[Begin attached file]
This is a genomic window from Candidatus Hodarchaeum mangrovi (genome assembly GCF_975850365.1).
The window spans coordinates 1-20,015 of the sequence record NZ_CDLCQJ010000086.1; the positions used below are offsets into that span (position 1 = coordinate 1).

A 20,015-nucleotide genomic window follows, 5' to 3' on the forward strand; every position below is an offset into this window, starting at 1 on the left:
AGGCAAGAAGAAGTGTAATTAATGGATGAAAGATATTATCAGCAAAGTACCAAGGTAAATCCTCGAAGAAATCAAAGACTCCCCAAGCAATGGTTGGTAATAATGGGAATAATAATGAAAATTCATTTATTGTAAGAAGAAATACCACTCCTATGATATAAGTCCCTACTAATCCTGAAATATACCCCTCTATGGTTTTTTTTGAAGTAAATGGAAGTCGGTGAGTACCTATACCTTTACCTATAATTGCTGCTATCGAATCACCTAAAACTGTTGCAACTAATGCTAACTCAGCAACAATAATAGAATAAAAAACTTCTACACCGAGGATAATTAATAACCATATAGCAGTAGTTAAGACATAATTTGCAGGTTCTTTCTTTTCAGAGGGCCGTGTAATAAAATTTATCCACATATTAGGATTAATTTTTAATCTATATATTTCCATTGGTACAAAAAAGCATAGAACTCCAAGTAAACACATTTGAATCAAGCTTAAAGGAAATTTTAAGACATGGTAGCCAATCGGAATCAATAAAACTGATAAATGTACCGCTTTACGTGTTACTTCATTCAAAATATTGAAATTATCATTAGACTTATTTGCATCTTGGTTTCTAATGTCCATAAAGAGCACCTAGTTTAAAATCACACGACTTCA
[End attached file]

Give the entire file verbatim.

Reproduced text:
This is a genomic window from Candidatus Hodarchaeum mangrovi (genome assembly GCF_975850365.1).
The window spans coordinates 1-20,015 of the sequence record NZ_CDLCQJ010000086.1; the positions used below are offsets into that span (position 1 = coordinate 1).

A 20,015-nucleotide genomic window follows, 5' to 3' on the forward strand; every position below is an offset into this window, starting at 1 on the left:
AGGCAAGAAGAAGTGTAATTAATGGATGAAAGATATTATCAGCAAAGTACCAAGGTAAATCCTCGAAGAAATCAAAGACTCCCCAAGCAATGGTTGGTAATAATGGGAATAATAATGAAAATTCATTTATTGTAAGAAGAAATACCACTCCTATGATATAAGTCCCTACTAATCCTGAAATATACCCCTCTATGGTTTTTTTTGAAGTAAATGGAAGTCGGTGAGTACCTATACCTTTACCTATAATTGCTGCTATCGAATCACCTAAAACTGTTGCAACTAATGCTAACTCAGCAACAATAATAGAATAAAAAACTTCTACACCGAGGATAATTAATAACCATATAGCAGTAGTTAAGACATAATTTGCAGGTTCTTTCTTTTCAGAGGGCCGTGTAATAAAATTTATCCACATATTAGGATTAATTTTTAATCTATATATTTCCATTGGTACAAAAAAGCATAGAACTCCAAGTAAACACATTTGAATCAAGCTTAAAGGAAATTTTAAGACATGGTAGCCAATCGGAATCAATAAAACTGATAAATGTACCGCTTTACGTGTTACTTCATTCAAAATATTGAAATTATCATTAGACTTATTTGCATCTTGGTTTCTAATGTCCATAAAGAGCACCTAGTTTAAAATCACACGACTTCA